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Petition Asks FTC to Issue Made in USA Regulations, Allow Penalties for First-Time Violators

A recent petition filed with the Federal Trade Commission asks the agency to issue regulations that would allow it to hit first-time violators of Made in USA requirements with monetary penalties. says the lack of any regulations on Made in USA claims means unscrupulous companies are able to falsely advertise with impunity, harming consumers and other companies that are honest about their products’ origins.

According to the Aug. 22 petition, the FTC is by law allowed to seek civil penalties for unfair or deceptive acts that are either knowing violations of an FTC rule, or a knowing violation of a cease and desist order. Because there is currently no regulation on the books for Made in USA claims, the FTC can’t directly seek penalties for violations. It has to first issue a cease and desist order, and can then proceed to penalties only if the order is violated. That’s despite laws dating back to the 1940s that currently prohibit Made in USA claims unless the product is “all or virtually all” made in the United States, the petition said.

As a result, the FTC is only able to issue “no-fault, no money” consent orders that threaten penalties for a second violation or, more commonly, “inform suspected violators of their transgressions, permit an opportunity for explanation and/or self-correction, take the companies’ word that the violation(s) has been remedied, and issue a closing letter,” the petition said. “Neither approach has proven effective over time.”

The current framework invites companies to violate Made in USA laws without fear of a penalty when they are caught, the petition said. That comes at the expense of honest competitors. In a recent case that drew scrutiny from FTC commissioners (see 1809130036), Sandpiper won exclusive contracts with the Army and Air Force Exchange system because it falsely purported its goods to be Made in USA, costing Advantus, a company that complied with the law. “The purpose of employing deceptive techniques is, above all, to steal sales from competitors,” the petition said.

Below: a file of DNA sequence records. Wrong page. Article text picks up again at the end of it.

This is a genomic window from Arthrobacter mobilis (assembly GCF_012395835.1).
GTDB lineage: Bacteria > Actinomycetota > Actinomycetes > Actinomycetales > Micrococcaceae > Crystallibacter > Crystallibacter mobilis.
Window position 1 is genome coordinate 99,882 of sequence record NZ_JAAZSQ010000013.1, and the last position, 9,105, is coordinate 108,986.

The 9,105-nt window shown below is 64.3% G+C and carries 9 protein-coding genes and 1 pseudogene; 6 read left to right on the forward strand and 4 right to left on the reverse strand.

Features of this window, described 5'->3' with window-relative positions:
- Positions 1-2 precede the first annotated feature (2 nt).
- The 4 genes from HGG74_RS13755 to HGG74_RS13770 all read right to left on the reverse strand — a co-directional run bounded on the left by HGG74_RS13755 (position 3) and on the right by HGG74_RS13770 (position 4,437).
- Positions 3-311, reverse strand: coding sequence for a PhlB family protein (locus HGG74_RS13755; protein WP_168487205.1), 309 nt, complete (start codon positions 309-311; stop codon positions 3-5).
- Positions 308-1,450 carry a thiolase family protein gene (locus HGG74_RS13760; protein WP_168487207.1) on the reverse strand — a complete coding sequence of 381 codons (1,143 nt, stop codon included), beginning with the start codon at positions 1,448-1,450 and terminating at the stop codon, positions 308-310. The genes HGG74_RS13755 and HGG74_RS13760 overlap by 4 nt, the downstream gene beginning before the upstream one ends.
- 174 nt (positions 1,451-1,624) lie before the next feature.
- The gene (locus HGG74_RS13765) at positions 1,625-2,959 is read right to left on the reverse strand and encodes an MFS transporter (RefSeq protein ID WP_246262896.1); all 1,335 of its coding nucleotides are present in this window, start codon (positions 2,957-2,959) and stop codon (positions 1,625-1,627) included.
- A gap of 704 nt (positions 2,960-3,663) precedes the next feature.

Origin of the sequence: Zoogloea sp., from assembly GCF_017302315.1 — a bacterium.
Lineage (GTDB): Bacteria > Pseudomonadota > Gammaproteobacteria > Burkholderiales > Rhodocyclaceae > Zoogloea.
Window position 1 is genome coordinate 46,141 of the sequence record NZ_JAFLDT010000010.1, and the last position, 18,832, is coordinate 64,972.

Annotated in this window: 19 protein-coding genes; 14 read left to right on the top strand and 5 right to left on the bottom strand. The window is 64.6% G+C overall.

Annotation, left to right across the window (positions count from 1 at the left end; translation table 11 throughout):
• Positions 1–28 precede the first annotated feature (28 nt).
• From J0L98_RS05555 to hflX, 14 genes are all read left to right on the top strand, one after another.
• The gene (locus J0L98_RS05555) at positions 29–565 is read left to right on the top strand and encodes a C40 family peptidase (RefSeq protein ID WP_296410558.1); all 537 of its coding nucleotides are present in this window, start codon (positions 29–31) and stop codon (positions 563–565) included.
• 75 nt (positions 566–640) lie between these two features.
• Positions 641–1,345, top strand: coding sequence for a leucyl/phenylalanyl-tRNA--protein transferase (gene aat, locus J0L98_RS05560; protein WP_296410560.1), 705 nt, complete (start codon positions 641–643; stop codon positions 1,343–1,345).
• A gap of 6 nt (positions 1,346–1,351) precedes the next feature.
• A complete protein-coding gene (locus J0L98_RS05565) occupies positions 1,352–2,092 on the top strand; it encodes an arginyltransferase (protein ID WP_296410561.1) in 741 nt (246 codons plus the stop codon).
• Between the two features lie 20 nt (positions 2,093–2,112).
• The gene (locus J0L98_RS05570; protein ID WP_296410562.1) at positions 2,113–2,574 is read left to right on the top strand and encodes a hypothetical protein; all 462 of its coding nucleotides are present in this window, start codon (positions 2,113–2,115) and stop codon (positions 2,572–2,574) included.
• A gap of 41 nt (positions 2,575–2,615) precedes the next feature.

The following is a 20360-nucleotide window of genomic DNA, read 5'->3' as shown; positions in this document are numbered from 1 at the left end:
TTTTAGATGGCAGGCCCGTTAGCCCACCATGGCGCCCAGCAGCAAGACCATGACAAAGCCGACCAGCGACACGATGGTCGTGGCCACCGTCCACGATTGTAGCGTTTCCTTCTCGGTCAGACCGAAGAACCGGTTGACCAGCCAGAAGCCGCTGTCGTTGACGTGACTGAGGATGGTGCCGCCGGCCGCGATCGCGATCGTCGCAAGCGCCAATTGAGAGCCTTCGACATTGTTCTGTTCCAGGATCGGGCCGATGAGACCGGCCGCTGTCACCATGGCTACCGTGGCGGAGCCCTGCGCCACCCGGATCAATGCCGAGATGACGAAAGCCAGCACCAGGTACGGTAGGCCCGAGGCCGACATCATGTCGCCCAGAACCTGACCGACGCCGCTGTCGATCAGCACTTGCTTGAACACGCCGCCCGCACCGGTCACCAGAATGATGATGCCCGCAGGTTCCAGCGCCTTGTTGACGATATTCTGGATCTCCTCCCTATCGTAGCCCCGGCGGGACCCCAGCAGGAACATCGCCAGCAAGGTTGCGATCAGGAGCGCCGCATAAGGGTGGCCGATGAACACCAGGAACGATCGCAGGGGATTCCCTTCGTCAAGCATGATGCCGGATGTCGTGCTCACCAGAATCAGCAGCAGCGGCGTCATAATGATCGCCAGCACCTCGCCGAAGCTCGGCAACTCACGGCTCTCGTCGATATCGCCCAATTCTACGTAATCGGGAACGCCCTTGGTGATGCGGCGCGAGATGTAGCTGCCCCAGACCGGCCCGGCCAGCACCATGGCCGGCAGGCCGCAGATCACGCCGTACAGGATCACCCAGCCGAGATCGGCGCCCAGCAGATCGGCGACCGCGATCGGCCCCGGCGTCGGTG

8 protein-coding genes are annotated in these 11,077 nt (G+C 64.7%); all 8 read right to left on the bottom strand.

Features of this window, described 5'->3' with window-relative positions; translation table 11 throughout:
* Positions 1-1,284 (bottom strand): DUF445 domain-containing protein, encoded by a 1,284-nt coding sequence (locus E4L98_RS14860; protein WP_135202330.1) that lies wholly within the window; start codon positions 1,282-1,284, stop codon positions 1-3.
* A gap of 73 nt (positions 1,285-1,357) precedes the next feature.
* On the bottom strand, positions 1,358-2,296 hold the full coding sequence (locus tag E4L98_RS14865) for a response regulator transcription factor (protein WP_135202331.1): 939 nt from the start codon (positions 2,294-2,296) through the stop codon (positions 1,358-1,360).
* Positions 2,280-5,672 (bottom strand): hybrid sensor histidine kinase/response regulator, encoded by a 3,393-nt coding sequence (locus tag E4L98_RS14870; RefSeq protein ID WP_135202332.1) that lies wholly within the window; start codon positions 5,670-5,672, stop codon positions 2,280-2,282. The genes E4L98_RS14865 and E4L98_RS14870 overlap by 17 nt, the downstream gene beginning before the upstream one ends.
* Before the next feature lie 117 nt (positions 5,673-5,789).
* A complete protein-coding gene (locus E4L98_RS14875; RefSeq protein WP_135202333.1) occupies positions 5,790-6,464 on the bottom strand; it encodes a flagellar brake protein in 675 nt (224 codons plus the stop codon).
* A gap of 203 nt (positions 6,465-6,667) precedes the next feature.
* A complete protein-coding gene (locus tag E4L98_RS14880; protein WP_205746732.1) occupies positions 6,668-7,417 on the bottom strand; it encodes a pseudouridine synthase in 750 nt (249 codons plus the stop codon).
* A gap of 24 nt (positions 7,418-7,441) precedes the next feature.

“The FTC remains hamstrung in its ability to effectively enforce Made in the USA Claims” because it is not allowed “to seek civil penalties against first-time offenders,” the petition said. “But the Commission does not have to settle for this suboptimal outcome. By establishing a rule, the FTC can turn on the penalty switch, and have the option to seek penalties against select first-time offenders.”

The FTC administrative staff manual says agency staff should respond to the petition within 90 days of receipt. In that response, FTC staff will recommend to the commissioners whether it should be granted or denied based on certain criteria including whether the rule is in the FTC’s jurisdiction, whether it could be enforced and whether it would have greater beneficial than detrimental effects.